Janice’s pitch blurb annotated:
Seventeen-year-old Nya couldn’t find good luck in an empty pail. As one of the city’s many orphans, she survives on odd jobs and optimism — finding both in short supply in a city crippled by a failed war for independence. KN: I’m caught by Janice’s voice in the opening lines. “Couldn’t find good luck in an empty pail” and “surviving on optimism.” I’m looking forward to reading on. Then a bungled egg theft, a stupid act of compassion and boys unable to keep their mouths shut, expose her secret to the two most powerful groups in Geveg: the pain merchants and the Healer’s League. KN: I knew I was right to ask for sample pages. There is the contrast between the theft and the act of compassion that makes me interested in this character. Not to mention had the “uh-oh” moment that a secret revealed to powerful people can only be trouble. They discover Nya is a Taker, a healer who can pull pain and injury from others. Trouble is, unlike normal Takers she can’t dump that pain into pynvium, the enchanted metal used to store it. All she can do is shift it from person to person, a so far useless skill that’s never once paid for her breakfast. KN: Here I have to understand the world and Nya’s power so Janice explains. But then she hints at the issue. This is a “useless skill” that I’m now assuming is not going to be considered useless by these powerful people. Intriguing.

When an accident floods the city with injured and Takers start disappearing from the Healer’s League, Nya’s talent is suddenly in demand. But what she’s asked to do with her healing ability feels as wrong as fish with feet. KN: Plot catalyst that starts the story. I don’t know what is as wrong as fish feet but I still love the voice and I’m thinking the story is going to tell me if I start reading. Also, That is, until her sister Tali goes missing — then walking fish don’t sound so bad after all. KN: Ah, this situation is going to put our character in a compromising situation. Now her sister is at stake. What is she willing to do? Good set up of conflict. Because finding Tali means taking on the League, and to do something that stupid she’ll need what only her “useless skill” can get her. KN: I have to read this now! As her papa used to say, principles are a bargain at any price, but how many will Nya have to sell to get Tali back alive?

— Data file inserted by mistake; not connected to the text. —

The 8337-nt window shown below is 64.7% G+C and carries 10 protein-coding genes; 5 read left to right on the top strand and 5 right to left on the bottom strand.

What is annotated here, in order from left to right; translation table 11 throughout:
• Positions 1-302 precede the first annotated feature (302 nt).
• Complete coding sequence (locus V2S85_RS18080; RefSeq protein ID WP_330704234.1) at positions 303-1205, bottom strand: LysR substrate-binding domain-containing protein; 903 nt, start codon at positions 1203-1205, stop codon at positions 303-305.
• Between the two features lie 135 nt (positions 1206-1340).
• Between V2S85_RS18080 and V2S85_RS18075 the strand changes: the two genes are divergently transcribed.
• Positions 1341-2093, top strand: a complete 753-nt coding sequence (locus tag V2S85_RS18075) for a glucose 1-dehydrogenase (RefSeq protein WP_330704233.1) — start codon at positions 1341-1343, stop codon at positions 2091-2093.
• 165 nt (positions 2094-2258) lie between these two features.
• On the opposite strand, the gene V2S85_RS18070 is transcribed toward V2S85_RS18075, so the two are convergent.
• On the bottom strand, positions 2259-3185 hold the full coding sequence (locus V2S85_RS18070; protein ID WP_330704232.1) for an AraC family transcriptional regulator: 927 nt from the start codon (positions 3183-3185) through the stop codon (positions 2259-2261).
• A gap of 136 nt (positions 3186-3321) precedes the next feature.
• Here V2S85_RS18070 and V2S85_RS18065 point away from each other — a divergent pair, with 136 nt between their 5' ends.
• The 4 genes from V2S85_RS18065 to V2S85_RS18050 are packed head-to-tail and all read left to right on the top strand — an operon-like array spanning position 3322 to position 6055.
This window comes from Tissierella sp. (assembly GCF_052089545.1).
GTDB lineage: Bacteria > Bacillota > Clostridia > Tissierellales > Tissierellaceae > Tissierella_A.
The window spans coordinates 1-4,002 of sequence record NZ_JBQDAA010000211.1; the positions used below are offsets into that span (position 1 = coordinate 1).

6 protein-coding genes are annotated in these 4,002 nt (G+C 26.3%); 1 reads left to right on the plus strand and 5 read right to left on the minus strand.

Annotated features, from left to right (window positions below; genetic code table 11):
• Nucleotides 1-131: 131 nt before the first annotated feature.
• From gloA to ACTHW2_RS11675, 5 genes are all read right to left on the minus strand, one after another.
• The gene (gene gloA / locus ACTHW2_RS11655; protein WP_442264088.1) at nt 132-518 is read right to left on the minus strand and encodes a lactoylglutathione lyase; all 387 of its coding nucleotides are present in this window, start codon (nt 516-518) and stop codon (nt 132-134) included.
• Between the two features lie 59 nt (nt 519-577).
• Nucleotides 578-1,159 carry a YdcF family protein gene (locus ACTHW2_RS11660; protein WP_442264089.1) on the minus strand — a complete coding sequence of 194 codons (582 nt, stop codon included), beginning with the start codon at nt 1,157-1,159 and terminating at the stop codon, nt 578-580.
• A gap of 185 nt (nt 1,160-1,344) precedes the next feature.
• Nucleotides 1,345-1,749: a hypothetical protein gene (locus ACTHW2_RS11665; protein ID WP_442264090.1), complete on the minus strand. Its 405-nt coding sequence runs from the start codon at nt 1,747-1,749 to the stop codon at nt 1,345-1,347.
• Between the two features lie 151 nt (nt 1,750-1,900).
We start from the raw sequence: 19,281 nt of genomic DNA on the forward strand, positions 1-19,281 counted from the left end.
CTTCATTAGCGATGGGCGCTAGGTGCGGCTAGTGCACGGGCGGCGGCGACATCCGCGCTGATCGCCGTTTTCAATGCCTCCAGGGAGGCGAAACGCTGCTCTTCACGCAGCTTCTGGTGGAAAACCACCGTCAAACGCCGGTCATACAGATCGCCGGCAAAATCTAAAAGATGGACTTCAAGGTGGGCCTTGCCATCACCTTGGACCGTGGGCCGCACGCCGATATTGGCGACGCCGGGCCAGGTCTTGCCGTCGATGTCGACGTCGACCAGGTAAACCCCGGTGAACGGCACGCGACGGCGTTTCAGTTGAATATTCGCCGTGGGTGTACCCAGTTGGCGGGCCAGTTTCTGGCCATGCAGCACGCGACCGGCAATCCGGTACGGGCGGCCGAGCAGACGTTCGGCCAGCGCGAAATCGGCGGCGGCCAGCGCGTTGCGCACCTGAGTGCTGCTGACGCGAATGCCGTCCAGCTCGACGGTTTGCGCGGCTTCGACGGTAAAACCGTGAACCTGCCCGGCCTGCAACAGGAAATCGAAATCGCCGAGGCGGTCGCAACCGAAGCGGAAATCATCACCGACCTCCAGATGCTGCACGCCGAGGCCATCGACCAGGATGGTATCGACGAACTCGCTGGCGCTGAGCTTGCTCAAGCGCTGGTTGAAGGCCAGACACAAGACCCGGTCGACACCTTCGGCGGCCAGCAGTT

KN: This last line just nailed it for me. I like stories where the character might have to grapple with moral ambiguity.

Kicking Off The New Year–Courtney Milan’s Query

STATUS: And what a way to begin. I read some sample pages over the weekend and today I requested a full manuscript. Just like that. Let the yearly tally begin!

What’s playing on the iPod right now? ANGEL by Simply Red

And what better way to start the New Year then by helping y’all with that strange and frustrating (but sometimes wonderful) thing called the query letter.

In the past, I’ve done numerous blog entries on the original query letters sent to me by authors who became my clients. [See the side bar: Agent Kristin’s Queries—An Inside Scoop.]

I haven’t done that in quite a while and voila, what better way to kick off the year. So first up is Courtney Milan. Let me give you a little history since this query letter came through via a recommendation from my current client Sherry Thomas.

Basically Sherry had read the opening chapters, loved them, and then sent me an email that I needed to check out Courtney’s work asap. Funny enough, I had gotten the email from Sherry right before a conference where Courtney had already scheduled to meet me in person to give her pitch.

This is pretty rare but based on Sherry’s recommendations and Courtney’s wonderful in-person pitch, I requested the full manuscript right then and there. When she sent us her novel, here is the letter she sent along with it.

I’m sharing because had she simply sent me a query letter with this same info, I would have asked for sample pages and now I’m going to share the ‘why’ of it with you.